Young fisherman reels in big catch with Jerk Fish

New product development | Rural Manitoban seeks to increase his return on walleye caught in Lake Winnipeg

GIMLI, Man. — Manitoba fisherman Chris Dolman smelled an opportunity when a shipment of specialty fish bound for Gimli’s Icelandic Festival was confiscated at the port.

He decided to try dehydrating the walleye he catches and selling it to a community that loves its hardfiskur. The result was Jerk Fish, which is now available in peppered, seasoned and traditional flavours in grocery stores throughout the Manitoba Interlake.

“Everyone liked it and it went over well,” said Dalman, who is of Icelandic descent.

“The Icelandic like cod and are used to a pungent fish flavour.”

Demand has since outstripped supply for the one-person company, which uses Dalman’s double car garage in Arnes, Man., for processing and packaging.

He said smaller fish work best, noting how a freshly caught 340 gram fish dries down to 70 grams. He sells Jerk Fish to stores for $8.33, which then resell it for around $13.

During the warmer months, Dalman can be found in his small boat on Lake Winnipeg catching fish for about six hours a day. Once home, the day’s catch is processed for fresh fish markets or dried for Jerk Fish.

In the early days of the business, that meant 18 to 20 hour days and processing 100 bags a day.

“I’ve slowed down a bit,” said Dalman, who once travelled to multiple farmers’ markets each week but now focuses on his “hot spots” and selling to stores with strong hard fish sales.

Private fresh fish sales allow him to earn twice as much as wholesale, and adding value with Jerk Fish allows him to earn five times that amount, he said.

“If I had to buy this fish, it wouldn’t be worth it. The only reason it’s profitable to me is that I fish it,” he said.

Although a food product, fish does not qualify for grants available from Agriculture Canada.

Consequently, he turned to Community Futures East Interlake for $45,000 in loans to refurbish his garage, buy equipment, conduct product development and develop packaging and labels.

He would like to eventually sell to hunting and fishing stores or supply the Minnesota Vikings football stadium because of its association with the Icelandic culture.

He said Jerk Fish is a good fit with outdoor enthusiasts and travellers.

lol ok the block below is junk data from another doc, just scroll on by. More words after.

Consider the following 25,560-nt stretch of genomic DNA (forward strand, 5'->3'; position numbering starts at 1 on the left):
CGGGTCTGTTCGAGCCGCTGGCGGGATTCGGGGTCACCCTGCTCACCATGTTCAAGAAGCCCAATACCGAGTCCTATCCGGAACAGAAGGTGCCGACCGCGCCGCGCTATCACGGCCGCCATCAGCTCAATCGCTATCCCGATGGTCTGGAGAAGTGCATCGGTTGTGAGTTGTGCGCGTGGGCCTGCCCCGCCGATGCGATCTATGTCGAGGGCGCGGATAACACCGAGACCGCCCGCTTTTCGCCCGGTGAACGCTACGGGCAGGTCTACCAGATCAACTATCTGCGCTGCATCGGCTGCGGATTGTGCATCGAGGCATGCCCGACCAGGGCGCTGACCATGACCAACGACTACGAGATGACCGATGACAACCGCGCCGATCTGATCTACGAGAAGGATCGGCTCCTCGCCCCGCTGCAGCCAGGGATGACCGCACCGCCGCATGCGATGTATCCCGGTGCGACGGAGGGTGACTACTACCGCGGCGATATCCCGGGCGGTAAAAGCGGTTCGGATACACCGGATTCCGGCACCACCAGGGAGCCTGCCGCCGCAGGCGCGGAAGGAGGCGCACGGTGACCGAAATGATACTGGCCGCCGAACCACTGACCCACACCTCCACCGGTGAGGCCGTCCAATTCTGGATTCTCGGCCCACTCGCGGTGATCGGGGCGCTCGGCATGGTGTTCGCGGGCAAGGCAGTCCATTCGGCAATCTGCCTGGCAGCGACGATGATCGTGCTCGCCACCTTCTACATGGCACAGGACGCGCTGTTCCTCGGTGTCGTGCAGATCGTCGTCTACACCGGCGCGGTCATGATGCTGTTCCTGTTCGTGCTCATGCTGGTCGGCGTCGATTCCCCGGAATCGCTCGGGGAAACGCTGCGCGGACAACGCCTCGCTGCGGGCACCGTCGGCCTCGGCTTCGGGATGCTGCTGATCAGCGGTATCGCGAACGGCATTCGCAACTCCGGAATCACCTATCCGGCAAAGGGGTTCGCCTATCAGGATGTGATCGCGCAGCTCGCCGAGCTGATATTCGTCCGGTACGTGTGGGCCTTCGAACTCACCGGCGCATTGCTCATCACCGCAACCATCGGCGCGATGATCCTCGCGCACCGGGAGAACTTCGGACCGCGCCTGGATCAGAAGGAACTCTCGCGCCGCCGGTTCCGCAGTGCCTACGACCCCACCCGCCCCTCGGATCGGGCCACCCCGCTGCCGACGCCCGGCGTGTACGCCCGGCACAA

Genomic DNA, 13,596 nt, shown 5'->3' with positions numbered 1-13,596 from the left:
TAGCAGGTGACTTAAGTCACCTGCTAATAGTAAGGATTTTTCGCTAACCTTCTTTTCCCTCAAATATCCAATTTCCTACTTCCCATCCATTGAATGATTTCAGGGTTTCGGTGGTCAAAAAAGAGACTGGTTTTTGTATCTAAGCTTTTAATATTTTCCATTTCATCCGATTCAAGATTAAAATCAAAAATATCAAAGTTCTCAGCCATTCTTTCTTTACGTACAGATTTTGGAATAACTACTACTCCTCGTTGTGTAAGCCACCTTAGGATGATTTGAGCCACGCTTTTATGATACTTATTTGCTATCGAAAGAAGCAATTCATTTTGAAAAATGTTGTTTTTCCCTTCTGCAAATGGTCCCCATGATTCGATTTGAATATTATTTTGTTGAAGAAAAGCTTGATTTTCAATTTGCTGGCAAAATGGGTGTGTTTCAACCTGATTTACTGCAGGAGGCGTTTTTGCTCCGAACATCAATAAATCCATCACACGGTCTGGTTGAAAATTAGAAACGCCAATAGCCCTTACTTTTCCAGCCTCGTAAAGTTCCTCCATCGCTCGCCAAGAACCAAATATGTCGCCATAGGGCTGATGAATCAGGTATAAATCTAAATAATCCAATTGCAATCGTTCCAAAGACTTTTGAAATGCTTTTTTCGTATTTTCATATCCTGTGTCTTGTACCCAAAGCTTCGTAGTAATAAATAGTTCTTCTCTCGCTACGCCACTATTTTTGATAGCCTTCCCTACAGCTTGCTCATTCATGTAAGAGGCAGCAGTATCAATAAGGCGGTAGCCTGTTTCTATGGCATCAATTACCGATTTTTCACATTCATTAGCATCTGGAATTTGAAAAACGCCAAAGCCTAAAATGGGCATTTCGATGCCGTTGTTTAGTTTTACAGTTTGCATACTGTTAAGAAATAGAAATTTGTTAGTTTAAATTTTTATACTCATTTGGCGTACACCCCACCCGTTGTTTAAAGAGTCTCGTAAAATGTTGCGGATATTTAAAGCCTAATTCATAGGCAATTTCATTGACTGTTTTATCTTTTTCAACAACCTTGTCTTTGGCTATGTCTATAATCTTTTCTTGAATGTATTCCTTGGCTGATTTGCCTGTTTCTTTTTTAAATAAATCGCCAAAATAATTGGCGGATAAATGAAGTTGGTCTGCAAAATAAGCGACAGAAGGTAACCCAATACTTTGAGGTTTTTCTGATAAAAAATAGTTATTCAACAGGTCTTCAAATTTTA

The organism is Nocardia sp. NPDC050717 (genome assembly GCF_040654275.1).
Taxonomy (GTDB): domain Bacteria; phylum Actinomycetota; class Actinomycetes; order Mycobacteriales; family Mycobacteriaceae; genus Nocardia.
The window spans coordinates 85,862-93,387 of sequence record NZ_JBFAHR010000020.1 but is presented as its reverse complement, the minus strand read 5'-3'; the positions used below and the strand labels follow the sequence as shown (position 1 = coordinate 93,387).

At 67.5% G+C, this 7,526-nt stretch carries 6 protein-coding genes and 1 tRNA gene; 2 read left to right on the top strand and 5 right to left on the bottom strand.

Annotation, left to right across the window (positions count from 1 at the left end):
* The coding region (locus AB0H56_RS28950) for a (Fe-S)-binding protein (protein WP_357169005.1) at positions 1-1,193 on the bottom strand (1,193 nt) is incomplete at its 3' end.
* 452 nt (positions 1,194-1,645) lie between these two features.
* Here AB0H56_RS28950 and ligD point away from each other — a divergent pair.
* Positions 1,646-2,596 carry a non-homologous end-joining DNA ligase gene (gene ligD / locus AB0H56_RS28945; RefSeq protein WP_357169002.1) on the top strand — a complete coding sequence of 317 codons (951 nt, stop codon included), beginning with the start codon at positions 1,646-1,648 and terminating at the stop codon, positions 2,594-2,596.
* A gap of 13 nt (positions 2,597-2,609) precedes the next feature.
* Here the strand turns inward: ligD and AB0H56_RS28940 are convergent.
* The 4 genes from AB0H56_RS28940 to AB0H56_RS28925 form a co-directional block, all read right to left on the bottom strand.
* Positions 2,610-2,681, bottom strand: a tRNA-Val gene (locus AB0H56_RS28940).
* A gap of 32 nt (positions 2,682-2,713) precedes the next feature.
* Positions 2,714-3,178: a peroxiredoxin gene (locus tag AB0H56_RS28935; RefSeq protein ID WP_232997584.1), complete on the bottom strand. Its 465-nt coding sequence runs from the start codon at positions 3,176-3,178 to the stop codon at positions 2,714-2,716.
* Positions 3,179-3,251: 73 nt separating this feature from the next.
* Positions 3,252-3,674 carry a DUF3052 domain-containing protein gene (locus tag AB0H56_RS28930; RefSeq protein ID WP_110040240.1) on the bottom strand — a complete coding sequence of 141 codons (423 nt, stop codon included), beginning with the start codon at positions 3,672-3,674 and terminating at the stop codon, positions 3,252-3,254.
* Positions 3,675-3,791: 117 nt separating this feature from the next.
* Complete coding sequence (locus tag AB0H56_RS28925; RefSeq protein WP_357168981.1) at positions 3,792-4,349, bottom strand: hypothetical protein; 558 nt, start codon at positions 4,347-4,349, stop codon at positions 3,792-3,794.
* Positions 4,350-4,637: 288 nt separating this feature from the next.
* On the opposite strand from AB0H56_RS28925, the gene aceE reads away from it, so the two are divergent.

“It’s a quick easy snack, popular with truckers,” he said, citing its 80 percent protein content.

For now, he’s moving ahead cautiously.

“I don’t want to go too fast,” said Dalman.

He fell in love with fishing after working as a tree planter in British Columbia.

He worked as a fisherman’s helper for two years, as required, before getting his commercial fishing licence and gradually building up his fish quota to 18,000 pounds.

Dalman said it is difficult for an independent to break into commercial fishing in the family-dominated industry of the Interlake, where quotas now sell for as much as $5.50 per pound.

The phosphorus concerning sunbathers and cottage owners is a boon to fishermen like Dalman, who said the nutrient load is keeping fish numbers high.

He works at ice breaking, dredging and ice fishing in the winter to supplement his seasonal fishing income and support his two preschoolers and wife, Kyla.

MLA Peter Bjornson, Manitoba’s minister responsible for entrepreneurship, training and trade, has tasted the product, which resembles a toned down variety of the hard fish he grew up with as part of an Icelandic family in Gimli.

“It’s something we’ve been eating a version of for centuries as Icelandic people,” Bjornson said.

“The original hard fish is admittedly an acquired taste, but when you do what Chris has done, it’s a great product.”

Bjornson sees market potential in the health benefits.

“What he’s done with it is pretty innovative and it’s a matter of selling that product to the right market and finding that market and expanding that market,” he said.

Bjornson said there are few value-added fish products from Manitoba, but noted the potential is great for Manitoba’s commercial and recreational fishing industry, which has a net worth of $80 million annually. His department has appointed a trade specialist to look at markets for Manitoba fish outside of Canada.

He said provincial programs are available to entrepreneurs to assist with market and product development, commercialization and certification. Organizations such as the Canadian Youth Business Foundation also lend support.

There are also trade shows and food fairs, including Food Fight in Brandon, which is a showcase and competition held each spring for new Manitoba products.

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